Fatal healthcare lapses
THIRTEEN patients died and 32 suffered serious harm in the past year due to healthcare received from the North Metropolitan Health Service (NMHS), the board’s first report has revealed.
Board chair Professor Bryant Stokes said there were several unexpected suicides from mental health patients and other cases were a failure to recognise significant co-morbidities.
“It’s often ignoring what a patient is saying, and that’s why the voice of the patient is so, so important,” he said.
“People tend to want to hide behind things, but things go wrong, there’s no question about that.
“Every time we have an issue like this, we do learn from it and put processes in place to hopefully stop it happening again.”
Prof Stokes said reports were previously done centrally in the health department and wrapped up information from across Perth.
“For the first time, there’s been acknowledgement of some complications that have arisen during patient treatment in our service,” he said.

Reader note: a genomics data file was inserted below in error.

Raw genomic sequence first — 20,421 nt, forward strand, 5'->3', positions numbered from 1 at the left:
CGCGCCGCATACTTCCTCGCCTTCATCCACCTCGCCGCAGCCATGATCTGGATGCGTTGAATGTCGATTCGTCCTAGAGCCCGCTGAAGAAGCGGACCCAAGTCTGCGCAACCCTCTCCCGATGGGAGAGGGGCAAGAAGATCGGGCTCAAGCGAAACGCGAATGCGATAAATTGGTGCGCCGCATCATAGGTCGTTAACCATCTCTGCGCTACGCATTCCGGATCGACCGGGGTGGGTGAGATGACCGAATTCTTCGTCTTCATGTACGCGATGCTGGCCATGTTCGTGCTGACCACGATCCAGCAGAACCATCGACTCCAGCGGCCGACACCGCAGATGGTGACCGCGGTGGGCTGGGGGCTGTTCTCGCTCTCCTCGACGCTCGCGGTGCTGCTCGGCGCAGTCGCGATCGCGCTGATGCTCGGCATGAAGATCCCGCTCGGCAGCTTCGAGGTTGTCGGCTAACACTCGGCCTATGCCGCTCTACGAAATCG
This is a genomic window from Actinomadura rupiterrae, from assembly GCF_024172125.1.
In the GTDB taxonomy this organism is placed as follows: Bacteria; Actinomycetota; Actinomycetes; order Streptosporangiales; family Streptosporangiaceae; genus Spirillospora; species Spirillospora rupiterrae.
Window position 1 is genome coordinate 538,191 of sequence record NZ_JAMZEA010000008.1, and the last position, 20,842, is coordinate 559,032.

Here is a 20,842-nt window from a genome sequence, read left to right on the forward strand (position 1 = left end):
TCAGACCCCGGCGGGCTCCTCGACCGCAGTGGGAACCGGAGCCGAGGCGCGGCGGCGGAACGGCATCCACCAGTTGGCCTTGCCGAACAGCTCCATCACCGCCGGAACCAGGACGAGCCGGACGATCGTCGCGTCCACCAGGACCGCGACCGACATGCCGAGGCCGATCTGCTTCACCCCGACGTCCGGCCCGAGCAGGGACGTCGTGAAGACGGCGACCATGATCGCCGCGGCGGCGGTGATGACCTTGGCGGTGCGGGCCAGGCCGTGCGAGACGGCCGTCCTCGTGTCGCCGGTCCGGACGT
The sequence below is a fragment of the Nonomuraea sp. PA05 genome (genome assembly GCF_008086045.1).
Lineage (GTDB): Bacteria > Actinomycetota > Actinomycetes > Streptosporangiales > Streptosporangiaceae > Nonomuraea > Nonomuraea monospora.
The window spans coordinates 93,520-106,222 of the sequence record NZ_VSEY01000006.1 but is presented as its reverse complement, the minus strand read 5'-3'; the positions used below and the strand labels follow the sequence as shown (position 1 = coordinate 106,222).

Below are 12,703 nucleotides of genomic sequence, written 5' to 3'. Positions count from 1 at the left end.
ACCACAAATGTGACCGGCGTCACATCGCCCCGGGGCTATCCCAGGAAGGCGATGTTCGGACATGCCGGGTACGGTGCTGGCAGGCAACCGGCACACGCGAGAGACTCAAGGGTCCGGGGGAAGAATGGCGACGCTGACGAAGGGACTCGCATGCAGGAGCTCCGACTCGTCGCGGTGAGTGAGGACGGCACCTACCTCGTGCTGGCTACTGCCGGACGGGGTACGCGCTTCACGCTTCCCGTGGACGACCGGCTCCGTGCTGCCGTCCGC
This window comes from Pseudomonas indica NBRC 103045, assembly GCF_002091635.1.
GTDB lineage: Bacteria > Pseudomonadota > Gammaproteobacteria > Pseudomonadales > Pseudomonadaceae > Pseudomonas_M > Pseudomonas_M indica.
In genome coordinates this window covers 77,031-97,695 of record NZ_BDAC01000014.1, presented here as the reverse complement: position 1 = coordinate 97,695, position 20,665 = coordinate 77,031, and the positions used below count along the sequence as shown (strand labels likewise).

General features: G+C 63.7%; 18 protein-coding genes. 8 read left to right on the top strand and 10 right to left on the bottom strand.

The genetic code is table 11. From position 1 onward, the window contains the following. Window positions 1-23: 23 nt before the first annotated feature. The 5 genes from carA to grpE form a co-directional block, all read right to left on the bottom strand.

The NMHS manages services including Sir Charles Gairdner Hospital, King Edward Memorial Hospital, Graylands Hospital, Osborne Park Hospital, Joondalup Health Campus, the state dental service and Pathwest, the State’s public pathology provider.
Issues within the emergency departments are apparent in the report; while category 5 patients are seen in the recommended time and category 1 patients are close to 100 per cent on target, categories 2 to 4 are falling behind.
Prof Stokes said the NMHS was changing the way patients are triaged.
“The other thing that’s occurring is staff are getting confronted all the time by violence; it’s a worry with people on drugs,” he said.
“Their strength is extraordinary, and that’s adding to stopping a department running smoothly.”
Prof Stokes said a key aim of the board was looking at how to provide services closer to where people lived.